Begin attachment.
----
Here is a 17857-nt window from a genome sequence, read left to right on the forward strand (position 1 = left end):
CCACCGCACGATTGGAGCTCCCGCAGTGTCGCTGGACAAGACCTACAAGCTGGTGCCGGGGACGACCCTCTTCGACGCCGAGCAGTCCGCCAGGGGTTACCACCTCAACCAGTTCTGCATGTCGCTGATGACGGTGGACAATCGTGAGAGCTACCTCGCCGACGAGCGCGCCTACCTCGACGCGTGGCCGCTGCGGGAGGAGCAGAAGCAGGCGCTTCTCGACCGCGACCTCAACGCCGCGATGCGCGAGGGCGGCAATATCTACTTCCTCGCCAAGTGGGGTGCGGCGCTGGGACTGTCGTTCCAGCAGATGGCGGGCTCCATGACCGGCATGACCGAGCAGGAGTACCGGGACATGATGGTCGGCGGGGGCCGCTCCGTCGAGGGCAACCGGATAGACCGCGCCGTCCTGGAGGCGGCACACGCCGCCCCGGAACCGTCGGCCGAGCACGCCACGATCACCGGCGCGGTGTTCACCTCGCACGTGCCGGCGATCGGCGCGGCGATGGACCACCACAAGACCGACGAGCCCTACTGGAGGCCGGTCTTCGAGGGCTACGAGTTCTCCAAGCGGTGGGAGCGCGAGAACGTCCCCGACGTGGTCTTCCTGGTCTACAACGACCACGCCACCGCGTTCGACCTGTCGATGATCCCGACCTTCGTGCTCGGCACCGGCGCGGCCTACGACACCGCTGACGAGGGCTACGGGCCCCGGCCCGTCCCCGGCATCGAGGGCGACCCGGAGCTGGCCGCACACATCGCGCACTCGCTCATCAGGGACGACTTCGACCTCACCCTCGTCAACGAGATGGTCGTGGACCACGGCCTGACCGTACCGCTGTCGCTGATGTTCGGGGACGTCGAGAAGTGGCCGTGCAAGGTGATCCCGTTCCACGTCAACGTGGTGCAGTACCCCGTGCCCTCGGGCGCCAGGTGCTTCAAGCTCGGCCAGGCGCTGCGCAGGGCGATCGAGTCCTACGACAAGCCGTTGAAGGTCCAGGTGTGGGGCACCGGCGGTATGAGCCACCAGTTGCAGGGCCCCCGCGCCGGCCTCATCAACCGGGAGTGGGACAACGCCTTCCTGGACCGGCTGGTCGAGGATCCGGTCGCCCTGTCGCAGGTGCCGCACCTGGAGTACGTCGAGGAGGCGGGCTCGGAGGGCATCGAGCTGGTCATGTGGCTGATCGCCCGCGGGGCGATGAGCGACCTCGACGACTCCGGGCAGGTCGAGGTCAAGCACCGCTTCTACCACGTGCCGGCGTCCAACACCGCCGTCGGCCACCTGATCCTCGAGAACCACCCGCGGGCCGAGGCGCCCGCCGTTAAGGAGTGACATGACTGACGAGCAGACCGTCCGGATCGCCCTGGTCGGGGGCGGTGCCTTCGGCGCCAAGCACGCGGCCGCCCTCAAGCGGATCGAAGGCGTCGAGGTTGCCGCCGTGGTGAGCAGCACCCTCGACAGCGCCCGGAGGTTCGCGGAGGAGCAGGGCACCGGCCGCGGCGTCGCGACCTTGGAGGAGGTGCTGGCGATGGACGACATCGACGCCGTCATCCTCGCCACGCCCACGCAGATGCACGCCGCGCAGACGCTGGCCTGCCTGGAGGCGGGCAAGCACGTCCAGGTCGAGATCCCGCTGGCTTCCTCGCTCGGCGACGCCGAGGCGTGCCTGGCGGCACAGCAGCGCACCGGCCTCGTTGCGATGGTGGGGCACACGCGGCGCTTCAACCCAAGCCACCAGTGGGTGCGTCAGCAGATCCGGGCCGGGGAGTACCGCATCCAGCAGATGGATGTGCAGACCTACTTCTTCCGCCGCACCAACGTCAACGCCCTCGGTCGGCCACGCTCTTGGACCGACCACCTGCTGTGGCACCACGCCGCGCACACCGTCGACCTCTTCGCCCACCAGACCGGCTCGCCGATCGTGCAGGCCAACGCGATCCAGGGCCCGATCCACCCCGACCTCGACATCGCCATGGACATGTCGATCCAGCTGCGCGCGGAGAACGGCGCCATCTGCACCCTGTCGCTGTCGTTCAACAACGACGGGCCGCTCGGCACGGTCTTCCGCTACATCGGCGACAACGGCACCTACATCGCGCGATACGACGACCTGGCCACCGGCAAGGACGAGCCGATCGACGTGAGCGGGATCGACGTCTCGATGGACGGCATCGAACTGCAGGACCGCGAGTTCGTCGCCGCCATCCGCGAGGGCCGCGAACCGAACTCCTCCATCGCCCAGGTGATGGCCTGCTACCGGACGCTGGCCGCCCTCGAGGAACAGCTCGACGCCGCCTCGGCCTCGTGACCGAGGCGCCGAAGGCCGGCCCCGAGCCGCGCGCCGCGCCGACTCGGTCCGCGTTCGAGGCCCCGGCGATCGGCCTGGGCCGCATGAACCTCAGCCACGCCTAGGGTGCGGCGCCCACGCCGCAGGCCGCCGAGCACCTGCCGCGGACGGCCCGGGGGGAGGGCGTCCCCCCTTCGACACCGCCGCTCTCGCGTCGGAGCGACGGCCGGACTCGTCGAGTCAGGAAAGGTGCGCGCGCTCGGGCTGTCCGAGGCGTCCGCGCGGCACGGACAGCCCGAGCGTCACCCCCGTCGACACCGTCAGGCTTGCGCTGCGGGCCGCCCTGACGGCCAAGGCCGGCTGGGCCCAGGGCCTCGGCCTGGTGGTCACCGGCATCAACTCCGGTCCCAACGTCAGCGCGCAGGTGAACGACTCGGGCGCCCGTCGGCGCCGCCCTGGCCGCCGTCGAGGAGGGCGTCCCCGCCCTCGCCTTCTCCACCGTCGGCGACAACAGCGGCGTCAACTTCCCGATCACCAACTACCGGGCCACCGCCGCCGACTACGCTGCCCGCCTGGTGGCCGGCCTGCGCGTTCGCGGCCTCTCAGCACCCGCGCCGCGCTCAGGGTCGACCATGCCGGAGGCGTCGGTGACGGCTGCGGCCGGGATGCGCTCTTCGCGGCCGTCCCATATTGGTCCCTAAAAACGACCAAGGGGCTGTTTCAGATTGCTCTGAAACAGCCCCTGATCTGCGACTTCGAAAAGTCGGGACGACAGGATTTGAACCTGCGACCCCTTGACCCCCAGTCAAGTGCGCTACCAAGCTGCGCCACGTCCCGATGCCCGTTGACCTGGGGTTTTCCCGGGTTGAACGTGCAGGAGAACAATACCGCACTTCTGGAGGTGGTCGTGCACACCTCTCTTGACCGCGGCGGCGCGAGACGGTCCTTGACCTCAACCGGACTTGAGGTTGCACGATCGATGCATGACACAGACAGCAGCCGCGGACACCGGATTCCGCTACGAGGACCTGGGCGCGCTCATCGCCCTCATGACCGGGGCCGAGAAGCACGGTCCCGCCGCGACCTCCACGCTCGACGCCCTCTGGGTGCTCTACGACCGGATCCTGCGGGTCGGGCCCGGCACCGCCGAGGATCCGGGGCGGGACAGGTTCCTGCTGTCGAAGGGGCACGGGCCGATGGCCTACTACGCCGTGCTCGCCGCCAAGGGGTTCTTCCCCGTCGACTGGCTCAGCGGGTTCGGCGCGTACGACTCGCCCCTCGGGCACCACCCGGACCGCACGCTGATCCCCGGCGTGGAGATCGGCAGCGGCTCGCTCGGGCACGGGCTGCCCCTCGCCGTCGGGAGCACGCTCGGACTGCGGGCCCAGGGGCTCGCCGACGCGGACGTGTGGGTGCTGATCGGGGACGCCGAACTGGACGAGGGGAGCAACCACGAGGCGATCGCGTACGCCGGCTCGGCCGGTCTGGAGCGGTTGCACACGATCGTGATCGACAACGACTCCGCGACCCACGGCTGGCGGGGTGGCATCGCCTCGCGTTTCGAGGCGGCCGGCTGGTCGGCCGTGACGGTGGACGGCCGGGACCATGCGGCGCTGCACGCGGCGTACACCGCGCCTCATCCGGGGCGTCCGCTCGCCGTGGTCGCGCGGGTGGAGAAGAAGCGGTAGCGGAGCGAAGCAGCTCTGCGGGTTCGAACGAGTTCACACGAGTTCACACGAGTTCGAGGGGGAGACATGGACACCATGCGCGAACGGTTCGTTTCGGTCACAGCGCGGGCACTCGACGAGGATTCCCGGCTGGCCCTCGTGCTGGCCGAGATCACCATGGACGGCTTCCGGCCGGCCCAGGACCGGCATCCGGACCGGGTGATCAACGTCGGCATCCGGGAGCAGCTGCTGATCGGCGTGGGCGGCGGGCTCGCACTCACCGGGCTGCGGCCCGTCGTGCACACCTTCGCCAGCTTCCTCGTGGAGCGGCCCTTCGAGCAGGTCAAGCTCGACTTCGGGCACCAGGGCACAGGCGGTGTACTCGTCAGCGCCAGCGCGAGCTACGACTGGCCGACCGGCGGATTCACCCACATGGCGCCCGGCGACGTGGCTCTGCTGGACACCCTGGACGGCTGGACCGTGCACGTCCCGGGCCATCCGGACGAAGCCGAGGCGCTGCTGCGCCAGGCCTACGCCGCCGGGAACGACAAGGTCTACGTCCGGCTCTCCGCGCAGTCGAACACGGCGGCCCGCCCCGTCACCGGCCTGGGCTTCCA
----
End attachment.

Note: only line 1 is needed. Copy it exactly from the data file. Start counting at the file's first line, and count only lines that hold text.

Here is a 17857-nt window from a genome sequence, read left to right on the forward strand (position 1 = left end):